Mr. Bridger’s will recognized the moral obligations to the will-maker’s daughters but ignored any moral obligation to Mrs. Bridger. The Court of Appeal agreed with the trial judge’s finding that the will-maker’s moral obligation was properly addressed by dividing the balance of the estate equally among the spouse and children. At para. 20, Mackenzie J.A. said (emphasis added):
Tataryn recognizes that there is no clear legal standard to judge moral claims and the test is more nebulous where the surviving spouse is not strictly speaking a dependent spouse and the children are all financially independent adults. While, as McLachlin J. observes in Tataryn, there may be a number of options for dividing assets by a testator which are adequate, just and equitable, I do not think they include a disposition that entirely prefers the moral claims of adult independent children to those of a loyal spouse who provided care for the testator over years of debilitating decline. I am satisfied that the trial judge was right to recognize unfulfilled legal and moral obligations of the testator to Mrs. Bridger, as those terms are understood in a wills variation context.
It seems to me that it is also not a viable option for the court to approve a disposition that substantially prefers the moral claims of adult independent children to those of a long-term, caring and dedicated spouse.
The length of the marriage and Mrs. Bridger’s steadfast support of Mr. Bridger in his declining years primarily founded the moral obligation to Mrs. Bridger. The court noted that the Bridgers’ marriage was not particularly happy. They did, however, stick by one another for 38 years. The marriage continued for more than twenty years after Mr. Bridger’s will was made in 1981. The events over the intervening years supported a moral obligation to Mrs. Bridger unanticipated when the wills were made. There can be no question that Mrs. Bridger worked long and hard for Mr. Bridger as his health declined. The fact that they kept their financial affairs separate did not impact the strength of Mrs. Bridger’s moral claim.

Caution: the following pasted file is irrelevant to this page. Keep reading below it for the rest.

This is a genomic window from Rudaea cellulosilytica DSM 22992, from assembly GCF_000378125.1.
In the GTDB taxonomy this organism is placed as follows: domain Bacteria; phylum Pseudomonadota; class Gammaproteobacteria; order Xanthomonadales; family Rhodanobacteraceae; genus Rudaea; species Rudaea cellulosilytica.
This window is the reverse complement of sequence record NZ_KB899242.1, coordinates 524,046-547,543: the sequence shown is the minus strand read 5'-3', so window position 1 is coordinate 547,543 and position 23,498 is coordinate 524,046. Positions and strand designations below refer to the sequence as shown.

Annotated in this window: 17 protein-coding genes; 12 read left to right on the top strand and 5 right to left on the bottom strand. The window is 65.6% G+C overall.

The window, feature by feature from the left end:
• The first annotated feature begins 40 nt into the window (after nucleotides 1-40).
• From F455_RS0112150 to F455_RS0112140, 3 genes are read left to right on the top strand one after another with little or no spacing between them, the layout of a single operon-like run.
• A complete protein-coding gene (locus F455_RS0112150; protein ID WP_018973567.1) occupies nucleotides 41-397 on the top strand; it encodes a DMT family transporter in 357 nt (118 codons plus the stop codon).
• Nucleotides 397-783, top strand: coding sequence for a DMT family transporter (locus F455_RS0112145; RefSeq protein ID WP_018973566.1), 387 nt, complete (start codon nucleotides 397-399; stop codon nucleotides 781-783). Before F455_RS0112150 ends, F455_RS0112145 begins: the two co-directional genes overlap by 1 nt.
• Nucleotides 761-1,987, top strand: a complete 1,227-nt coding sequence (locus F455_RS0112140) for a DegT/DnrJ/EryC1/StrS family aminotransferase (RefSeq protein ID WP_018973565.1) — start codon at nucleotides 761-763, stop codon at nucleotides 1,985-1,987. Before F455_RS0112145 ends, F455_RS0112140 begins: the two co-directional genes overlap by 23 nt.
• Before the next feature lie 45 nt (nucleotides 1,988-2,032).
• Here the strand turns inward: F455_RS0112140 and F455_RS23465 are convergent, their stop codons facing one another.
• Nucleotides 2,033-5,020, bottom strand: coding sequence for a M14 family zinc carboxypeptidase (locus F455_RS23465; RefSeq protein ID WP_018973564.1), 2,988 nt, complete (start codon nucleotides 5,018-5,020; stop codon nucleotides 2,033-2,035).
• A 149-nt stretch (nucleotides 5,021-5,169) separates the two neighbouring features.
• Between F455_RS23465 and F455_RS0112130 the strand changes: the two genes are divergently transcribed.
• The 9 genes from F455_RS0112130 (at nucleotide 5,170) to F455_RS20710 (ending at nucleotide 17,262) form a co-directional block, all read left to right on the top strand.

In the result, the Court of Appeal upheld the trial judge’s order that Mrs. Bridger retain all of the proceeds from the sale of the properties and receive an additional 25% share of the financial assets remaining in the estate.
The moral obligation spouses owe to one another after a long-term marriage is considerable, and that obligation might be increased when, as in this case, one spouse falls ill and receives years of care, time, and effort from the other. On a wills variation application, there may be a number of options for dividing an estate which are adequate, just and equitable, but they do not include a disposition that entirely prefers the moral claims of adult independent children to those of a loyal spouse who provided care for the will-maker over years of debilitating decline.
Onyx Law Group represents clients in family law, estate and trust litigation, estate planning and probate matters. Consult with our experienced team at
The information on this website is for general information purposes only. Nothing on this site should be considered legal, financial, tax, medical, or any other professional advice.